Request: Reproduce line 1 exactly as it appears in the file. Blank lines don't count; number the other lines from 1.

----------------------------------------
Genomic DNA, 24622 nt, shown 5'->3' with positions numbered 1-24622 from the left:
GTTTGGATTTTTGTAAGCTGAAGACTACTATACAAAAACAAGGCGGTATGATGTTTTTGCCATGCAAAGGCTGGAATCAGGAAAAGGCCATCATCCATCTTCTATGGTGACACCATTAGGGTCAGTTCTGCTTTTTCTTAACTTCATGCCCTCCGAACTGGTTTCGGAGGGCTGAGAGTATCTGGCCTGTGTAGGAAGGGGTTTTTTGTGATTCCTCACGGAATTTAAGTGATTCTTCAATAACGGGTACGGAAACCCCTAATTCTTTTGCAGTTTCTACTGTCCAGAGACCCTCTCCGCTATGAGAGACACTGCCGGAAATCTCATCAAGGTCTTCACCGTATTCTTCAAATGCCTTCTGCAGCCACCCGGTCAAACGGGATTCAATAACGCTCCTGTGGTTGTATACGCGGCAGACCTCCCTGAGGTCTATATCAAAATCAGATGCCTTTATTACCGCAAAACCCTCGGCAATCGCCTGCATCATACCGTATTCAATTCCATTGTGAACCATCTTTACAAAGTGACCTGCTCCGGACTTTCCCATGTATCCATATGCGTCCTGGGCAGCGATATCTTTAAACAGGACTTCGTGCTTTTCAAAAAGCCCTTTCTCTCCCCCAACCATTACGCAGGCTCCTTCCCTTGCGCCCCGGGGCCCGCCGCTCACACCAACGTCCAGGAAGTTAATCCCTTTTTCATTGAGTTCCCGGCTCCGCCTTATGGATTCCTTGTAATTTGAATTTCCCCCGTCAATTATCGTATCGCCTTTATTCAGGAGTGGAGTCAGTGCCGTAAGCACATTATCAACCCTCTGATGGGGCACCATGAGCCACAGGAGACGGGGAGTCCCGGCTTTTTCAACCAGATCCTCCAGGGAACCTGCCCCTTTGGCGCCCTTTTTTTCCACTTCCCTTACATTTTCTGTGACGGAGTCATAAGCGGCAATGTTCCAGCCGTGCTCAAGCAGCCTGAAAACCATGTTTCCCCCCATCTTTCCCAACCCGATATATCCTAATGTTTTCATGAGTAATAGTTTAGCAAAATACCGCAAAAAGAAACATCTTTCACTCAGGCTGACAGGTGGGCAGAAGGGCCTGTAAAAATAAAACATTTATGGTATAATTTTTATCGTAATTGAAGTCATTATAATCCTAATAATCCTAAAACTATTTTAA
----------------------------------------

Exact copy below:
Genomic DNA, 24622 nt, shown 5'->3' with positions numbered 1-24622 from the left: